Doctors recommend sugary drinks tax
Physicians’ groups have long taken a stand against high consumption of sugary drinks in the United States — and now they are calling for several policies to limit access to sugar-sweetened beverages among children and teens.
The American Academy of Pediatrics and the American Heart Association released policy recommendations on Monday targeted at federal, state and local lawmakers, encouraging them to implement policies that would reduce children’s intake of sugary drinks, such as sodas, sports drinks and juice.
The policy statement is the first time AAP has recommended taxes on sugary drinks, it said.
“I talk with my patients and their families all the time about the health harms of sugary drinks and the advantage of drinking primarily water and milk. But still, sugary drinks are a mainstay in many children’s diets. They are inexpensive, easy to find, heavily marketed, and taste sweet, so children like them,” said Dr. Natalie Muth, a practicing pediatrician and registered dietitian in Carlsbad, California, who was lead author of the policy statement, published in the journal Pediatrics.
“At the same time, pediatricians are diagnosing type 2 diabetes, fatty liver disease, and high cholesterol in our young patients. These are health problems that we rarely saw in children in the past. These are health problems associated with high sugar intake,” Muth said.
“We have tried, and failed, to curb sugary drink intake through education and individual choices alone,” she said. “Just like policy changes were necessary and effective in reducing consumption of tobacco and alcohol, we need policy changes that will help reduce sugary drink consumption in children and adolescents.”
- an excise tax on sugar-sweetened beverages;
- federal and state governments to support a decrease in marketing of sugary drinks to children and teens;
- federal nutrition assistance programs to ensure access to healthy foods and discourage consumption of sugar-sweetened drinks;
- regulations that require added sugars content to be included on nutrition labels, restaurant menus, and advertisements;
- making healthy beverages, like milk and water, the default on children’s menus;
- and an implementation of policies in hospitals to limit or disincentivize purchasing sugary drinks.
Out of all of those policy recommendations, Muth said that a sugary drink excise tax has the greatest “evidence and precedent” to be most impactful.
“We know that an increase in price leads to a decrease in consumption,” she said. “We know from the examples of communities where a sugary tax has already been implemented,” such as Mexico and Berkeley, California.
In response to the policy statement, “America’s beverage companies believe there’s a better way to help reduce the amount of sugar consumers get from beverages and it includes putting parents in the driver’s seat to decide what’s best for their children,” William Dermody, a spokesperson for the American Beverage Association, which represents the non-alcoholic beverage industry, said in a statement.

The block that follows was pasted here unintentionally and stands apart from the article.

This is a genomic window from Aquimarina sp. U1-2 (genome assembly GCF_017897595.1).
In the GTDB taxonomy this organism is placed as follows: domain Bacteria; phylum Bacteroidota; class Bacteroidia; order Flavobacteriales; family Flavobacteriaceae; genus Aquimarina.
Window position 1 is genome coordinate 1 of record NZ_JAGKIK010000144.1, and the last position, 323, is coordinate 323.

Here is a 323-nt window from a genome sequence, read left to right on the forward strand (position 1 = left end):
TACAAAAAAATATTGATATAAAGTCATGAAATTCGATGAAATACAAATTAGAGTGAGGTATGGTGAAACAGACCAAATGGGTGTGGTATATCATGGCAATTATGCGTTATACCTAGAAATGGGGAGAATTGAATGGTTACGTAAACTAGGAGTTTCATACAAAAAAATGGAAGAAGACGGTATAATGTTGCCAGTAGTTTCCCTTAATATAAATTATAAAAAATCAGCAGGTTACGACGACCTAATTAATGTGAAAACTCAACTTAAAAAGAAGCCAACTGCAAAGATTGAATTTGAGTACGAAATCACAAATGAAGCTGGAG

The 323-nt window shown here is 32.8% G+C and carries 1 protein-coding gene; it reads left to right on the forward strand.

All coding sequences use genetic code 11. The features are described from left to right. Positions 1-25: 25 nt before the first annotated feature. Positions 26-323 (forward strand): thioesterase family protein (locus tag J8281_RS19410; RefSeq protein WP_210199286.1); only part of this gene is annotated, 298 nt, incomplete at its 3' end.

The association argues that beverages are not unique drivers of obesity rates and obesity-related diseases in the United States, as obesity rates have been rising while soda consumption rates have been declining.
“We are supporting parents who want less sugar in their kids’ diets by creating more drinks than ever before with less or no sugar, as well as smaller portion sizes, and by backing efforts to make water, milk or 100 percent juice the default beverages restaurants serve with children’s meals,” he added. “Today, 50 percent of all beverages sold contain zero sugar as we drive toward a goal of reducing beverage calories consumed by 20 percent by 2025.”
Efforts to make water or milk default beverages served on children’s menus were among the policy recommendations put forth in the new policy statement from the American Academy of Pediatrics and American Heart Association.
The new policy statement comes on the heels of a separate study, published last week in the journal Circulation, which found a positive association between the long-term consumption of sugary drinks and premature death in adults in the United States.
“Most of my work has focused on adults and we have shown that, in addition to weight gain, regular consumption of sugary beverages is associated with higher risk of type 2 diabetes, heart disease, stroke, hypertension, some cancers and premature death,” said Vasanti Malik, a research scientist in the Harvard T.H. Chan School of Public Health‘s Department of Nutrition, who was not involved in the new policy statement but led that separate study.
She also praised the new policy statement.
“I thought the joint statement provided a good summary of some key policy strategies to support a reduction in intake of sugary drinks for children and adults,” Malik said about the policy statement. “The reason for this call to action is because of the strong and consistent evidence linking intake of sugary beverages to adverse health outcomes.”